You may have noticed that the design websites I reference are purely design focused. There is very little about Web development; the main focus is on the graphics. Sitepoint was a community that focused more on the Web development aspect of our profession, but you would never mistake Sitepoint for a graphic design community just as you would never mistake k10k as a place to get tips on HTML. Remaining separate plays to their strengths.
Back in the late 90’s and in the early part of the 21st century, “Web designers” were looked upon as the people that wrote the HTML for websites; they were not the graphic designers making the cool designs. That is why many of the older design communities have a heavy focus on graphics: they were meant for graphic designers who worked mainly in print, and dabbled online.
As the years passed, graphic designers started to do more of their own coding as they wanted to understand how to translate their designs to the Web. Today, a Web designer is not looked upon as someone who sticks to HTML and CSS development, but as a creative person who works magic on the Web. We are now in a world where Web professionals are involved in both the design and code of every project.
This trend shift is important to note because there are still people who like to focus more on the graphical aspect of the Web, and others who tend to look at the structure. It can be hard to have two mindsets in a community that is trying to work cohesively together.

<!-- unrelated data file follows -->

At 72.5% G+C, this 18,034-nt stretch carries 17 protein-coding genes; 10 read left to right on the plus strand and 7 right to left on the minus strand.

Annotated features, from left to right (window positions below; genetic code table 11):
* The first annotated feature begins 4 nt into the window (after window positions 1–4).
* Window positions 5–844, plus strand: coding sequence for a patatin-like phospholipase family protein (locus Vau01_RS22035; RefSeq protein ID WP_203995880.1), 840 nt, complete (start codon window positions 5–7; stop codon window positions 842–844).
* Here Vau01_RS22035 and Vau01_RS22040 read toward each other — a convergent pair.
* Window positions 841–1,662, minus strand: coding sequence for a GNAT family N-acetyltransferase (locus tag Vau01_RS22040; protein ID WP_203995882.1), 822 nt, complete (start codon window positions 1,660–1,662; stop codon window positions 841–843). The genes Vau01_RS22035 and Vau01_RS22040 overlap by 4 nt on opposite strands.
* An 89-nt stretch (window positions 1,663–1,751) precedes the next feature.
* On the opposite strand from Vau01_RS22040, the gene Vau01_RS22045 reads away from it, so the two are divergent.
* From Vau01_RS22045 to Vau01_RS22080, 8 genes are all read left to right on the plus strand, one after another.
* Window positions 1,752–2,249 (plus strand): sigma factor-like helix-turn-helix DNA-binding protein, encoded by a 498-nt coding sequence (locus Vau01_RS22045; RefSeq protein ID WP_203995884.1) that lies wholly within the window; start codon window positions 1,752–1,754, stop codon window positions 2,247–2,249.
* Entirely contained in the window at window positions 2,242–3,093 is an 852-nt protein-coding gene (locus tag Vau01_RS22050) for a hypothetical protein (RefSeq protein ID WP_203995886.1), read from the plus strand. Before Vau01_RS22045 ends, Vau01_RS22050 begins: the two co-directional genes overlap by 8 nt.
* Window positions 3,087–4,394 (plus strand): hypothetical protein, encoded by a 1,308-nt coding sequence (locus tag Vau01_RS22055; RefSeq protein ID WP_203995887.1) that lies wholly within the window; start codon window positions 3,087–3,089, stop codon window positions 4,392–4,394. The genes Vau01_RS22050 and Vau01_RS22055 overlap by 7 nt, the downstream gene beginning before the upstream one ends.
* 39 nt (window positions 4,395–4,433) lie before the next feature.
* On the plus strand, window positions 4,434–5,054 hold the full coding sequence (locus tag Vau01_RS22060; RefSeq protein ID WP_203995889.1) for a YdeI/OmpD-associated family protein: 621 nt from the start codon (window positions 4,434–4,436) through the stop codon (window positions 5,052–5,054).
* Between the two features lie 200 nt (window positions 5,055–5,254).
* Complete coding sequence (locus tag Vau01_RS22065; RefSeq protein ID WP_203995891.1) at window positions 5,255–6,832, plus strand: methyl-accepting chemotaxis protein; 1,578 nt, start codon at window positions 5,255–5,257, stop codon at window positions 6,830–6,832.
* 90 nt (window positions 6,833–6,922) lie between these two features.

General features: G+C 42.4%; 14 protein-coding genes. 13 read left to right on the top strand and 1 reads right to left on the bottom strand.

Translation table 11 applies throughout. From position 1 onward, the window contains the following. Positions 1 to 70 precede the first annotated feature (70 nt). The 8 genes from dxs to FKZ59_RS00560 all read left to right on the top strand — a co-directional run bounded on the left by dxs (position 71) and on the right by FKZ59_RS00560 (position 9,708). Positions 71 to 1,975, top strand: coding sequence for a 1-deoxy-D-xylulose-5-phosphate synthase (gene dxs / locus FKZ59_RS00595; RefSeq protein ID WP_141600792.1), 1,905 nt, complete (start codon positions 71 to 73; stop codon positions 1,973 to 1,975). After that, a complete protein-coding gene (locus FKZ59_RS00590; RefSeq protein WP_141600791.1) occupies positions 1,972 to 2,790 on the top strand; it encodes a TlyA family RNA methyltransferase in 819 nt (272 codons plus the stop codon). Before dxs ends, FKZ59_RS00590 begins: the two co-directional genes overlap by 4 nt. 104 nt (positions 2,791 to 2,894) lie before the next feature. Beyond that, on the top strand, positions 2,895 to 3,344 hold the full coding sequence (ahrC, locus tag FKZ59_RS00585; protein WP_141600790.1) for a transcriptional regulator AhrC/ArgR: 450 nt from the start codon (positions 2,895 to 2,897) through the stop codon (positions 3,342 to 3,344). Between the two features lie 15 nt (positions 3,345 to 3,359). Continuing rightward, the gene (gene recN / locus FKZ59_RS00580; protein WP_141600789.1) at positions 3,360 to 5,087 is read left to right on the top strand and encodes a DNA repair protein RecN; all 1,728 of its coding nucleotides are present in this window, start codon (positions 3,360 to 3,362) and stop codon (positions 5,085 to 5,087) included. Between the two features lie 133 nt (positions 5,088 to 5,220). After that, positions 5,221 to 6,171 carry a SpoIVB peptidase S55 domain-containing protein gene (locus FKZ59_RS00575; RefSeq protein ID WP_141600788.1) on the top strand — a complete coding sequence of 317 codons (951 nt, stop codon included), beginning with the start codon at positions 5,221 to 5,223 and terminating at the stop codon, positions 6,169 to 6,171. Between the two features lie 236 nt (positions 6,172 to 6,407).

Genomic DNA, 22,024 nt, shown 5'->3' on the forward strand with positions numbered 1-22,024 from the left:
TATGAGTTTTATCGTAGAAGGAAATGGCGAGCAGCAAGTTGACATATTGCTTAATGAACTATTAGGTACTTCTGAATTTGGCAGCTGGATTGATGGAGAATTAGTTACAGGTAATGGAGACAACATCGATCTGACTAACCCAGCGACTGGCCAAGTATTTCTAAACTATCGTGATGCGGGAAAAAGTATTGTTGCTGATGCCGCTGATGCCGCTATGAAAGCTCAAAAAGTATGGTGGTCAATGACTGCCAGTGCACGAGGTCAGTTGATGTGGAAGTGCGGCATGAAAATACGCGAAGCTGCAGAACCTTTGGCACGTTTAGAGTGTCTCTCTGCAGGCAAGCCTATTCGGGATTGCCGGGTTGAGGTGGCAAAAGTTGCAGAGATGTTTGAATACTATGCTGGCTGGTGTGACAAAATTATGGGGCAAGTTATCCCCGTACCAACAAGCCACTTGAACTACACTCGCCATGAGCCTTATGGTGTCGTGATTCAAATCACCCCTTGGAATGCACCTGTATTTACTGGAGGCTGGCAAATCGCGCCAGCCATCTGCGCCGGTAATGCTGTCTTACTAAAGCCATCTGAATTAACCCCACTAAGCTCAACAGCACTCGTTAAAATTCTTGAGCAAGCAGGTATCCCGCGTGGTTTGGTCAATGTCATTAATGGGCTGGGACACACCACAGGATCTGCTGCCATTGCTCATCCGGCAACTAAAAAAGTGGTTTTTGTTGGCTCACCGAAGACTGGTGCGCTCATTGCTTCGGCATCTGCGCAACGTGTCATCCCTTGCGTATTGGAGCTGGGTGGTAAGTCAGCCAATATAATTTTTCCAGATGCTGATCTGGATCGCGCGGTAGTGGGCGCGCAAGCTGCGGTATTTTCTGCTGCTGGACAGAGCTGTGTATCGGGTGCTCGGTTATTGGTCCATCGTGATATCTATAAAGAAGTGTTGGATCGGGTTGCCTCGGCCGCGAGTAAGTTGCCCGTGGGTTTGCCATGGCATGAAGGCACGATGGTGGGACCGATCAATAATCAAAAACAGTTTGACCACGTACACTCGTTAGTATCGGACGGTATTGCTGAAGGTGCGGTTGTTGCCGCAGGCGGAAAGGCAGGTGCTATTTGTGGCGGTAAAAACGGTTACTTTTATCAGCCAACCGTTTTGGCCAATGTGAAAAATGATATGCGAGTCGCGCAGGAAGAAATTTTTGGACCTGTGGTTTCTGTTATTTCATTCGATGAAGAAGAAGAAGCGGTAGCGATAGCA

An online community life cycle goes something like this:
A community forms: The first to join are the enthusiastic ones, grateful that a community they have been looking for has arrived. Early discussions are filled with quality and depth, and the place is a joy to be around. However, the community would like more people so they can engage in more discussions. Some people reason that the more people you have, the greater the party will be.
When the first design blogs started to spring up, it seemed like every designer was interacting with everyone else. When I first started to write on my design blog, Whitespace, I would read a post on another blog and either leave a thoughtful comment, or write an entry on my own website in response. This cycle led to some great discussions, and everyone was the better for it. You did not need to fight for attention because the community was still so small that people could share everything that was happening, without information overload.
The second wave arrives: These people are excited to see that a community is already there for them. They are not fully aware of the guidelines set by the original community members; some fall right in line, while others begin to form their own community habits. The old members start to feel as though the community is changing. Some wish it could go back to how it was before while others do not mind, or feel they can still “steer the ship” so things don’t get to out of control.
If you have been following Dan Cederholm’s Dribbble (http://dribbble.com), you saw this trend happen when the website became publicly accessible. Up to that point it was only viewable by the members of the Dribbble community, and they preferred the “gated community” that the website had created. There was a lot of discontent when Dribbble was opened up to the public (although you still needed an invite to participate), and some members stopped posting.